Our principal objective in establishing Launch for Government was to shorten the time to value in systems deployment.

Four Key Parts of the Launch for Government Approach

Analyzing this customer data allows us to do four things for Launch for Government:

  • Prepackage functionality. We can confidently articulate the specific set of software products a customer will require based on their size and needs. We can also propose a preconfigured set of processes that address a customer’s highest priorities. This allows us to deduce a fixed scope. 

  • Propose a realistic timeline. Based on successful deployments for similarly situated customers, we can propose a realistic timeline. Workday and our certified systems integration partners can contractually commit to a fixed timeline.

  • Calibrate to a project budget. With the scope and timeline identified, and hundreds of prior projects under our belt that tracked staffing efforts for both customers and consultants, we can propose a fixed cost for the project.

  • Accelerate deployment by prepopulating the tenant. With packaged functionality defined, Workday can establish a cloud tenant that allows a customer to get a head start instead of at square one. As a result, the first month of the Launch for Government implementation is much more productive and impactful than the “My Way” model.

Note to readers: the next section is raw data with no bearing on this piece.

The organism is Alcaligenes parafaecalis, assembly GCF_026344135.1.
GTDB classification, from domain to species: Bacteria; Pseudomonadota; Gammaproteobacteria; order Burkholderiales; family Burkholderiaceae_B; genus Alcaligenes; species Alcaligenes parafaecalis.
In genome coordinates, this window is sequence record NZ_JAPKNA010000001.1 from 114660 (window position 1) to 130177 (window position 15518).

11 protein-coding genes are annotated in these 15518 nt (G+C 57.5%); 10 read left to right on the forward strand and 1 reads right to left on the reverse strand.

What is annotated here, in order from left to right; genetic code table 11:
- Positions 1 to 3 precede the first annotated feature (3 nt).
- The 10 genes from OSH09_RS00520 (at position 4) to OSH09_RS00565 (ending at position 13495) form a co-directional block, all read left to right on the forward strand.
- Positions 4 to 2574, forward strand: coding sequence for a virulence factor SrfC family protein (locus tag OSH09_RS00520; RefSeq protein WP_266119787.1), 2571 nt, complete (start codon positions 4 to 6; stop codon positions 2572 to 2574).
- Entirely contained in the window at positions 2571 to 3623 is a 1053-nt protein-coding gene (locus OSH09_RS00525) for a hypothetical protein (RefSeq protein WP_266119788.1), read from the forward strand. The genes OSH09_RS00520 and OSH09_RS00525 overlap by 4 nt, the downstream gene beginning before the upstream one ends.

The My Way Approach: Challenges for Governments

The prevailing My Way approach to enterprise systems starts with a lengthy systems planning phase that involves dozens of stakeholders across central offices (for example, IT, HR, finance, procurement, and others) and line departments and agencies (see figure 1). 

Like an omnibus bill sailing through Congress, stakeholders pile on their priorities, and the scope quickly expands to gain broad organizational support. Functional leads collect thousands of business and technical requirements and often map “as-is” business processes—resulting in a large set of business areas and shadow systems targeted for modernization. They also document an exhaustive list of interfaces to ancillary systems and data conversion needs. 

This planning phase alone can take one to two years, producing a business case that often requires a large financial outlay for software and consulting services, as well as funding for sizable internal staffing levels. 

“Workday is transformational for the City of Akron. You get very few opportunities in the government space to make a systematic leap forward in technology.”